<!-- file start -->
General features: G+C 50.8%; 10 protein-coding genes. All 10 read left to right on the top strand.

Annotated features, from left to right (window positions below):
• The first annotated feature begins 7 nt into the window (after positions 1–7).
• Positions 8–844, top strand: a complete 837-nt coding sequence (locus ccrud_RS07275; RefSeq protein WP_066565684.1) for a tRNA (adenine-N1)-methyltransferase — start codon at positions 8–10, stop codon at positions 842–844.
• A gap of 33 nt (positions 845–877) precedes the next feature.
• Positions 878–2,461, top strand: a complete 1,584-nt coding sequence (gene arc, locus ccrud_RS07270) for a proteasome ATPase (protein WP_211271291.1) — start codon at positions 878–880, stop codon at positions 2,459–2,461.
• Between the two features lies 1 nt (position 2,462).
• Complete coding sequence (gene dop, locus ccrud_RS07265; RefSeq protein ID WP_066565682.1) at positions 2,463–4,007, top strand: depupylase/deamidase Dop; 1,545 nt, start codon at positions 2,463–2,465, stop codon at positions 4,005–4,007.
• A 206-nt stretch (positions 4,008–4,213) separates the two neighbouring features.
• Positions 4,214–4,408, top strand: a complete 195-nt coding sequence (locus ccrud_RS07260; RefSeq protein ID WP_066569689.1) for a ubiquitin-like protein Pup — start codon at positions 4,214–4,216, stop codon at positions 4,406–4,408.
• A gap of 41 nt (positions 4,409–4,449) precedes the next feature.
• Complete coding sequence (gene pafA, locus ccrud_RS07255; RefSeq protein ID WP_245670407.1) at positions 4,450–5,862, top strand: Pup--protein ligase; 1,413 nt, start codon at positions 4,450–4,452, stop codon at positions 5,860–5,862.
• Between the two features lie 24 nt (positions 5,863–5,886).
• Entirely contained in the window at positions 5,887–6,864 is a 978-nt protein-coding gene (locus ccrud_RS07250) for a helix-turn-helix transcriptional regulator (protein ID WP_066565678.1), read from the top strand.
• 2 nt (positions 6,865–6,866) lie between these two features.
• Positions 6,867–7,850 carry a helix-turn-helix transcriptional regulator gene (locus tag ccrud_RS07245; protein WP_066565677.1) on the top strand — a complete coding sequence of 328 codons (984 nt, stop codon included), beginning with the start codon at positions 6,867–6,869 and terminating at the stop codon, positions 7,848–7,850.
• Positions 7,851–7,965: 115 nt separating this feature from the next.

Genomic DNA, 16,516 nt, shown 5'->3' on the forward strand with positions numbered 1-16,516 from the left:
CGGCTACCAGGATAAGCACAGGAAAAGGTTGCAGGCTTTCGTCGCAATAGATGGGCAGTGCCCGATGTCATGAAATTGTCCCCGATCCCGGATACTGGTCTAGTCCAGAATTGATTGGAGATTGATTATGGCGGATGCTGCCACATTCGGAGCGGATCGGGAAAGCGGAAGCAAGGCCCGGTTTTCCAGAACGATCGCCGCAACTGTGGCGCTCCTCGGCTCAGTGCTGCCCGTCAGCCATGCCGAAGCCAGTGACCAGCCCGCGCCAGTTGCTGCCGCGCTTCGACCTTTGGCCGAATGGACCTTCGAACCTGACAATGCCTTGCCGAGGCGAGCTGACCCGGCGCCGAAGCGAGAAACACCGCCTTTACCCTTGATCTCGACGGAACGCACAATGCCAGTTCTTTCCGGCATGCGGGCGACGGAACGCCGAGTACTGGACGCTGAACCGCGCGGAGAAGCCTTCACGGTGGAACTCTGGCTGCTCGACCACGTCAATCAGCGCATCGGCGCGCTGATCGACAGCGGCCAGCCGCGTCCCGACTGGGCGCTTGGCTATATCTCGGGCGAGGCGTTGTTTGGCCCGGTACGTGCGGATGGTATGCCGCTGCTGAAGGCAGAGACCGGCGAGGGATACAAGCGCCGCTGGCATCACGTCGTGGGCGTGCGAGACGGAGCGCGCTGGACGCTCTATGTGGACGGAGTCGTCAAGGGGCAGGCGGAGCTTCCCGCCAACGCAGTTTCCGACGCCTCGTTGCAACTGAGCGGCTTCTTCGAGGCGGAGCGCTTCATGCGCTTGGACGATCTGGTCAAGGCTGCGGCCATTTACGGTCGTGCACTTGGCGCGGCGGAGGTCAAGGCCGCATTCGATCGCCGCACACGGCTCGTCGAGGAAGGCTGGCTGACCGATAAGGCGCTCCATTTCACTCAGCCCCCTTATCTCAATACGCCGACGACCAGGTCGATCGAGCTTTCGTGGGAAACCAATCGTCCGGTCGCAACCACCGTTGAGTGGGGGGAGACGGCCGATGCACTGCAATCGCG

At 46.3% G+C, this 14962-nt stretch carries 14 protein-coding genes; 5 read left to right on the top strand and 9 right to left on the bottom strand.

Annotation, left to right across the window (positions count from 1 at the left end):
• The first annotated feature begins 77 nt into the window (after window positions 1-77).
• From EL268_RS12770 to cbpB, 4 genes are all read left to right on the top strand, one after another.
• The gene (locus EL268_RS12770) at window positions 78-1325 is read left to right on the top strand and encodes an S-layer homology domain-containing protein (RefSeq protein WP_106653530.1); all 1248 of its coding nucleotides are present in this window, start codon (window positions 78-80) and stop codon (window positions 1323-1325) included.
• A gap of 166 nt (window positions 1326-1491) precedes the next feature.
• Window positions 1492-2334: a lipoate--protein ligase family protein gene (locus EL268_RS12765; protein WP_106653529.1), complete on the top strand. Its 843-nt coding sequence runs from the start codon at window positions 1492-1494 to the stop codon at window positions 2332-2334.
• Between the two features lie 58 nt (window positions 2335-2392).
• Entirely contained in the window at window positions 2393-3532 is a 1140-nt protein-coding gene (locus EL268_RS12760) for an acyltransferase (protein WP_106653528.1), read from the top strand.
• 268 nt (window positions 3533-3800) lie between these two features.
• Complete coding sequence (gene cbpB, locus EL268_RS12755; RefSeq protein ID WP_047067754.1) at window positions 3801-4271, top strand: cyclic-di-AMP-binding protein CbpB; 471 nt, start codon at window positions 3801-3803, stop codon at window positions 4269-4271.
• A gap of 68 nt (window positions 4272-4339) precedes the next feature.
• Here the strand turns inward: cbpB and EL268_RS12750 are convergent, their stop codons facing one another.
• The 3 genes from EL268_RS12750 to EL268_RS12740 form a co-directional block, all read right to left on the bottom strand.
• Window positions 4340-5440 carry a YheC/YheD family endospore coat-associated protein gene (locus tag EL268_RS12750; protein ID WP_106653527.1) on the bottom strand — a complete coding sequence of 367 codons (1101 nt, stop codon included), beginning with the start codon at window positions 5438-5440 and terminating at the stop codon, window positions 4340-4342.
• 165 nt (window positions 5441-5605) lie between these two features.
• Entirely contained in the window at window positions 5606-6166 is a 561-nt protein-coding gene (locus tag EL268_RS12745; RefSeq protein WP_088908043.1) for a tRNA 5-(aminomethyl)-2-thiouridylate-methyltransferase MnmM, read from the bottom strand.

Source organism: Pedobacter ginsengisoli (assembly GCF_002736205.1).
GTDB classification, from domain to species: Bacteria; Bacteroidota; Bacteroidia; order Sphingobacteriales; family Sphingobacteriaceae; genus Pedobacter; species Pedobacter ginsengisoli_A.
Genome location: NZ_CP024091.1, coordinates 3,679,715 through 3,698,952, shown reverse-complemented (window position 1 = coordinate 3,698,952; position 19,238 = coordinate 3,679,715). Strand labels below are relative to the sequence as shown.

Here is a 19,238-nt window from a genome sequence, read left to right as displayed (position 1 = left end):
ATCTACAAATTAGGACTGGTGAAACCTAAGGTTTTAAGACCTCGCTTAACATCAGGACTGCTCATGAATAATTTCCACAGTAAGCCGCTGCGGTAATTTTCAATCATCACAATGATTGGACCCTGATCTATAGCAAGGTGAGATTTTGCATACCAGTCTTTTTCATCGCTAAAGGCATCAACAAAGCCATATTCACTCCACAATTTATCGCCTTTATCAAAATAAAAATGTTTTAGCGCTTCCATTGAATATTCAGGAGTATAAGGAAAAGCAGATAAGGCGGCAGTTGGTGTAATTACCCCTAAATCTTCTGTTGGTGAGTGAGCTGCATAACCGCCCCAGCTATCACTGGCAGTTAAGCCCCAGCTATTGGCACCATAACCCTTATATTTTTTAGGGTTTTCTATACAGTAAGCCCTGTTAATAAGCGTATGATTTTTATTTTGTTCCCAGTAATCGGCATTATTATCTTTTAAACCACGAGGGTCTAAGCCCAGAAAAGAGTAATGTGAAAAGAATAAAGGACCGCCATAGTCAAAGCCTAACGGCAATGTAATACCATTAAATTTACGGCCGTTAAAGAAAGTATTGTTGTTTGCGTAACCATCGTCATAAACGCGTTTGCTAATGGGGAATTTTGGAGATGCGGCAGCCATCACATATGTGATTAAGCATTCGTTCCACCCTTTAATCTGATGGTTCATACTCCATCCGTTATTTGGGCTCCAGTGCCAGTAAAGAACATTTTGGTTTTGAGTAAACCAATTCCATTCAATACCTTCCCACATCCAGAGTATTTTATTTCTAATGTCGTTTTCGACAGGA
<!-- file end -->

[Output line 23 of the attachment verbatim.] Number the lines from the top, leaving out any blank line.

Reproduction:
• From EL268_RS12770 to cbpB, 4 genes are all read left to right on the top strand, one after another.